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Single Mothers and Substance Use Disorder

Being a mom is hard, and being a single mom is even more challenging. Mothers feed little children, cook for them, clean their messes, bathe them, and read them stories, not to mention what playtime entails. The challenges of motherhood change as children age. The day-to-day duties of a mother are demanding enough. When combined with being a single mother and the daily challenges of handling addiction, it can seem unbearable.

Without a companion to provide financial and emotional support, parenthood may feel like too much to endure. Substance abuse complicates the situation, with destructive consequences to the whole family. But by receiving help at a substance abuse treatment center, you can break the cycle of addiction and trade your damaging emotions for positive steps toward a brighter future.

Challenges in Recovery

Women who have an addiction face unique challenges regarding patterns of substance abuse, treatment-related behaviors, and risks for relapse. Studies have shown that women develop medical and social consequences of substance abuse quicker than men while being more susceptible to relapse.

Every mother who has recovered from addiction while raising a little one without a partner will admit it is not easy, but it is so worth it. Still, barriers can make it difficult for women to seek treatment for their addiction.

Some unique challenges when attempting to stay substance-free include:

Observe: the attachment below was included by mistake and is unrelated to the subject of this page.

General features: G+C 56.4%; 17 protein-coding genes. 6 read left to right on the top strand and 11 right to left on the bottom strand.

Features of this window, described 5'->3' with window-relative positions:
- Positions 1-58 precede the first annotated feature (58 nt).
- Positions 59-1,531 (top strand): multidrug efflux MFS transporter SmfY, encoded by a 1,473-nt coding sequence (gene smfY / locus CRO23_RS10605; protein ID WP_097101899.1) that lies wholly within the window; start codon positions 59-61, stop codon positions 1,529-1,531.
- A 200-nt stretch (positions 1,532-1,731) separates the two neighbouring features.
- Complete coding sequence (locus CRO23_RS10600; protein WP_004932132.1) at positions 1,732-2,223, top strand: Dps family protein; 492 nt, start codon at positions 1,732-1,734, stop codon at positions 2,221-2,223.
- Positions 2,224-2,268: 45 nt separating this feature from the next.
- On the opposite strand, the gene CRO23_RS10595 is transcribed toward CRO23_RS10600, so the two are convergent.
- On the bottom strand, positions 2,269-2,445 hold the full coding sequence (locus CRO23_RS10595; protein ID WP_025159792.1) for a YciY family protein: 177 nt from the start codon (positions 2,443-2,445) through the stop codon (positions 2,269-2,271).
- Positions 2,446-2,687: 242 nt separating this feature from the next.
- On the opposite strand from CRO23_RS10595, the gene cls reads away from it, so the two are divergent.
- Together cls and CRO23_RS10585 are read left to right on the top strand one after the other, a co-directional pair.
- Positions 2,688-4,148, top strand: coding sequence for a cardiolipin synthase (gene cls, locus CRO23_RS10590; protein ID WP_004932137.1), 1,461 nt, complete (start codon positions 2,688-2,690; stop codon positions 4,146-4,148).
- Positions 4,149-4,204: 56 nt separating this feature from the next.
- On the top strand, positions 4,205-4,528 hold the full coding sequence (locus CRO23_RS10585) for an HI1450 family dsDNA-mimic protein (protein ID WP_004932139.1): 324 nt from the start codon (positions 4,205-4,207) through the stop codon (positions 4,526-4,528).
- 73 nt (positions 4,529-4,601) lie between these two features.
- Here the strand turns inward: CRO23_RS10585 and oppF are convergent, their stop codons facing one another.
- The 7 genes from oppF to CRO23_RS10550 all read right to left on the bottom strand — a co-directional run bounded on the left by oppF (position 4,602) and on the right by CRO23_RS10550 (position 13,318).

• Low self-worth: Women may experience depression and anxiety, lowering their self-esteem and increasing their risk of relying on substances to self-medicate.
  • Interpersonal conflicts that interfere with treatment: Women usually have more involvement with the family. Therefore, they may have more challenging relationships with family members and substance-using partners that reduce the chances of sobriety.
  • Lack of support: Family functioning indicators that can predict substance abuse relapse among women include emotional distance, lack of open communication, and lack of support from male partners.
  • The stigma of being a woman: Women tend to be more stigmatized and stereotyped, resulting in barriers to acquiring recovery-related services, preventing or impeding recovery, and leading to relapse.
  • Lack of coping skills: Difficulty dealing with stress, emotions, and relationships with other individuals occur in life. If women cannot cope, they may feel overwhelmed and out of control, triggering them to use substances.

Furthermore, single mothers struggling with addiction are more likely than men to have concurrent psychiatric problems and extensive records of traumatic events. They are more likely to experience mood, anxiety, eating disorders, and post-traumatic stress disorder (PTSD).

Motivators for Recovery

There is no shame in getting help for substance use disorder (SUD). While everyone’s journey is different, the desired destination remains the same: recovery. Below are some proven motivators for mothers in recovery.

  • Family: Positive relationships with children, parents, and partners are significant sources of motivation and support for women in recovery.
  • Self: Addiction treatment is an opportunity for women to rebuild their self-worth, self-esteem, and self-love through learning about themselves in recovery. Women reported that they prefer holistic approaches that allow their children to attend sessions with them.
  • Legal problems: Some women experience legal issues associated with substance abuse and wish to learn from their mistakes by not repeating them.

Single moms should give themself a break. They usually have a genuine longing to be an affectionate and encouraging mother. Even with intense desire, it is difficult to break the chains of addiction. Women in recovery have a second chance to become the woman and mother they long to be.